Week 6 Discharge of Contract and Remedies
Andre has contract to renovate house for client
Tuesday – Andre phones Bunnings to order:
30 x 50 kg bags of cement mix for $200
100 sheets of 2.4 meter x 1.8 meter plasterboard for $2000
1000 meters of tongue and grooved pine floorboards for $2400
Bathtub (exactly 1.8 meters) ‘Easywash’ bathtub for $340
Wednesday – not all or complete goods given to him on Wednesday:
Only 90 instead of the 100 sheets
‘Easywash’ bathtub is 2 meters long instead of 1.8
No pine floorboards
Andre gets told Bunnings will deliver the rest the following week on Wednesday
Andre upset of inadequate performance of contract and so wants to reject all goods and further deliveries from Bunnings.
Wrong – Bunnings received the acceptance from Andre to deliver the goods on Wednesday. Agreement is concluded when and where the communication of acceptance was received. In this case the communication of acceptance was received by Bunnings before communication was terminated.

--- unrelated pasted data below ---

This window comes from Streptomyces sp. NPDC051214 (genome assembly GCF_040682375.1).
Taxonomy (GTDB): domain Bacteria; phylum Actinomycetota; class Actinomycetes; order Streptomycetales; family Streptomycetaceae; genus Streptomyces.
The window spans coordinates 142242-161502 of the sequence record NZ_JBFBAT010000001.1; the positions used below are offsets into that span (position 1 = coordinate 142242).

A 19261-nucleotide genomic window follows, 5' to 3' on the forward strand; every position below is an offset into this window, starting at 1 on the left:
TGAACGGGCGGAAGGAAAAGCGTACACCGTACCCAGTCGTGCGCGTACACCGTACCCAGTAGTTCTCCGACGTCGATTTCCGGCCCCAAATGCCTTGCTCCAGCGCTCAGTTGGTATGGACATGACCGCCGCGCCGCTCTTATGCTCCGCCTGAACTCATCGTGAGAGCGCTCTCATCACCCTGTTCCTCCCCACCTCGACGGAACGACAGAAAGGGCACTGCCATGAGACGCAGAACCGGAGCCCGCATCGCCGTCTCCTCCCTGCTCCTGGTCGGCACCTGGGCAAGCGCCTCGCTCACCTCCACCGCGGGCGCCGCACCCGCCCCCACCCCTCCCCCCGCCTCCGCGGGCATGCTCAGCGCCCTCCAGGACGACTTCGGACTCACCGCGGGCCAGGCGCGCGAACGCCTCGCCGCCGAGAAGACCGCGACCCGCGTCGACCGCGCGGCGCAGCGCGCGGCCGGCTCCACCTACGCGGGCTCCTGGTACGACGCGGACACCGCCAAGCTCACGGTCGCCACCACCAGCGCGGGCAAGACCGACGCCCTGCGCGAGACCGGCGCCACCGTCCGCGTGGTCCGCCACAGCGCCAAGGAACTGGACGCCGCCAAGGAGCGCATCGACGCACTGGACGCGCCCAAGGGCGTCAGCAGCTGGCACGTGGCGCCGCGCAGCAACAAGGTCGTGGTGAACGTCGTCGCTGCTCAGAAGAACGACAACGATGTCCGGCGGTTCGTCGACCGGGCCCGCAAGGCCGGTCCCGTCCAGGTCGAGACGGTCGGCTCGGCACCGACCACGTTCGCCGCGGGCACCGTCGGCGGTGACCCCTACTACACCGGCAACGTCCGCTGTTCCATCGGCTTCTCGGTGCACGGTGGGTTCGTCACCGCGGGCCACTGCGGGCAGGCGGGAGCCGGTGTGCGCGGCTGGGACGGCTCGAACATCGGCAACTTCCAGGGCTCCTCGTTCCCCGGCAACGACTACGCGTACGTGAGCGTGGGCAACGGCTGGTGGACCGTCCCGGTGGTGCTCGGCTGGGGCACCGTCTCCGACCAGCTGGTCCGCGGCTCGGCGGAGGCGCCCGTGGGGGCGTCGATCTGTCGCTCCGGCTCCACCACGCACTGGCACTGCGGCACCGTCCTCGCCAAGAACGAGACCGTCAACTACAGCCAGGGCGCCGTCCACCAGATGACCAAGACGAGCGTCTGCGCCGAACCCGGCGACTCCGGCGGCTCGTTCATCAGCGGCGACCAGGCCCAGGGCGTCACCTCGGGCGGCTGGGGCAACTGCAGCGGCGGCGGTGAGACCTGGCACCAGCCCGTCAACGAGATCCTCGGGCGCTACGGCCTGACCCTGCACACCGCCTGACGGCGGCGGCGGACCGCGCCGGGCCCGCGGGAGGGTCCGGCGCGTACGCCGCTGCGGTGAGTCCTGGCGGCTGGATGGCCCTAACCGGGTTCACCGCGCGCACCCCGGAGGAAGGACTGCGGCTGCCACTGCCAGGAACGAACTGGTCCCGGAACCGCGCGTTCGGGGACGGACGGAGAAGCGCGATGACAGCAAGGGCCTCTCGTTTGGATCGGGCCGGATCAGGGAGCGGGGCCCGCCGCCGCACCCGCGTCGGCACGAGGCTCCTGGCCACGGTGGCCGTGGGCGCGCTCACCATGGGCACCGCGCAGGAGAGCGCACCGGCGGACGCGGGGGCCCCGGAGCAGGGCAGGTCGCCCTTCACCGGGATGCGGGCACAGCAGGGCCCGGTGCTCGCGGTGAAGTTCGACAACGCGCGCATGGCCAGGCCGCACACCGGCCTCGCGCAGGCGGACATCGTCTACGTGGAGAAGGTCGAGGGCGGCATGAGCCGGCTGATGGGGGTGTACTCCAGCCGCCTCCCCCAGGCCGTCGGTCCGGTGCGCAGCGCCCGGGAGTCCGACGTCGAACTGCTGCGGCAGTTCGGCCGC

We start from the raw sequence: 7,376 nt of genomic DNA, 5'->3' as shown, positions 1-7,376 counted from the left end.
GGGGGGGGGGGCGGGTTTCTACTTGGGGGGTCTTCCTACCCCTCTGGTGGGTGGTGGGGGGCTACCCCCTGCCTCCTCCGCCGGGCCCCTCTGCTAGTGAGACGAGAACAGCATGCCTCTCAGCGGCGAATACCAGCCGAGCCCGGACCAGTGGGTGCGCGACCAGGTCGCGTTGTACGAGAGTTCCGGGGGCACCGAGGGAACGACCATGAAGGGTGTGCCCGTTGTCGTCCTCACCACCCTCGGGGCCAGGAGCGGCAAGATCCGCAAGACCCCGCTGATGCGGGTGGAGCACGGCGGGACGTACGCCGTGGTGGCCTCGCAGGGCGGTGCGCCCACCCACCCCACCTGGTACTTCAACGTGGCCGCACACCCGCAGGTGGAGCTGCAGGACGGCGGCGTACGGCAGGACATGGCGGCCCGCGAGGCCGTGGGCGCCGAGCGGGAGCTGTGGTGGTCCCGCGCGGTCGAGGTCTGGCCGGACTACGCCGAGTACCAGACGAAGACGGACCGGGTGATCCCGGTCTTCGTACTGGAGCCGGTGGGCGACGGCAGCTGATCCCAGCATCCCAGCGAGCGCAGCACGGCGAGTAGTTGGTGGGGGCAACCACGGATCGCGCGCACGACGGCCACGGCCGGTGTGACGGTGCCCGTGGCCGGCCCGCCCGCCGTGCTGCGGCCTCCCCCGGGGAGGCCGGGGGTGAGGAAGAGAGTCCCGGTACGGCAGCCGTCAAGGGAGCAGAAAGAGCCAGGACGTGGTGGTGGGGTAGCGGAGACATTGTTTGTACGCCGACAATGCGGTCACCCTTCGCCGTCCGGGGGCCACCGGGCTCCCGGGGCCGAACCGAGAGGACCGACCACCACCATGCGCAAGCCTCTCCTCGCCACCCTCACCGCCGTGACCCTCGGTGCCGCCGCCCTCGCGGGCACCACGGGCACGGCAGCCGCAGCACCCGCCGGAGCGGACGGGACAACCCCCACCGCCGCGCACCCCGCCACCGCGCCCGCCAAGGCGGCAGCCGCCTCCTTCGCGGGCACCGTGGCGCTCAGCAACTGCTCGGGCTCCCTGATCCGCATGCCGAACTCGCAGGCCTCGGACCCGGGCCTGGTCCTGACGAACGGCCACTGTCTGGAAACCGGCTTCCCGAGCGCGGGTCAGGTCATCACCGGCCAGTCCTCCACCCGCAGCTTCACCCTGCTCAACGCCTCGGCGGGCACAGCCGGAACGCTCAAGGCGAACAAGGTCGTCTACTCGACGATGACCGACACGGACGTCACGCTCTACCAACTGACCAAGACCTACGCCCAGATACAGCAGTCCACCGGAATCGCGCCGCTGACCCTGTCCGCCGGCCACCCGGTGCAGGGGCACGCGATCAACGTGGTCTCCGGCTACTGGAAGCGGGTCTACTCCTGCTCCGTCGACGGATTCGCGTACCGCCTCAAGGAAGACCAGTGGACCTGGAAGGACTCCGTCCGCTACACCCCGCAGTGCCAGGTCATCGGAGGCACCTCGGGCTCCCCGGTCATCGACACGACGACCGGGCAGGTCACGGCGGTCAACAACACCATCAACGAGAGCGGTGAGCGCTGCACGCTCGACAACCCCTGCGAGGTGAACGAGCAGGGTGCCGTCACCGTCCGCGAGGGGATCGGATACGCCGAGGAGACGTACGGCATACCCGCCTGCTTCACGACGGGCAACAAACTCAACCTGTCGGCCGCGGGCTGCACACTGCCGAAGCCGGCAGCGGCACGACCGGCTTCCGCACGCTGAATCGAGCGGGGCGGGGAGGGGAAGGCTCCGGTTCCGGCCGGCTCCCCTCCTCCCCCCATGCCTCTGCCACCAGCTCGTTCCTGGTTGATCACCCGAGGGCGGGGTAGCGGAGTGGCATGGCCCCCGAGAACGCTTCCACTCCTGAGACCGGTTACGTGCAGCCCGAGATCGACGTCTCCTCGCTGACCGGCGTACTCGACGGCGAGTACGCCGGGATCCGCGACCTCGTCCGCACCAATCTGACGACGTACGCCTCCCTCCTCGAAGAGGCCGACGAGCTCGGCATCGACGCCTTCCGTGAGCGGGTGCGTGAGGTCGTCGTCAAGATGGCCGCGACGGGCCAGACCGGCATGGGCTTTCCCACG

Wrong or correct? – not providing consideration does not necessarily mean that one cannot enter into a contract. One can enter into a contract through either consideration or a formal execution of a deed.
Correct – Only if the offeror has received the acceptance before the phone conversation was terminated.
Correct – Parole evidence rule forbids additional orally agreed terms when the contract in question is written and appears to be completed.
Correct – obvious through facts.
Correct – Cannot distinguish which term is more important and which is less important. They are terms that are capable of being breached in serious or in minor ways.
Correct – partial performance = insufficient to discharge the contractual obligations.
Wrong? – It would be implied that after the call ALL the right and complete goods have to be delivered to Andre.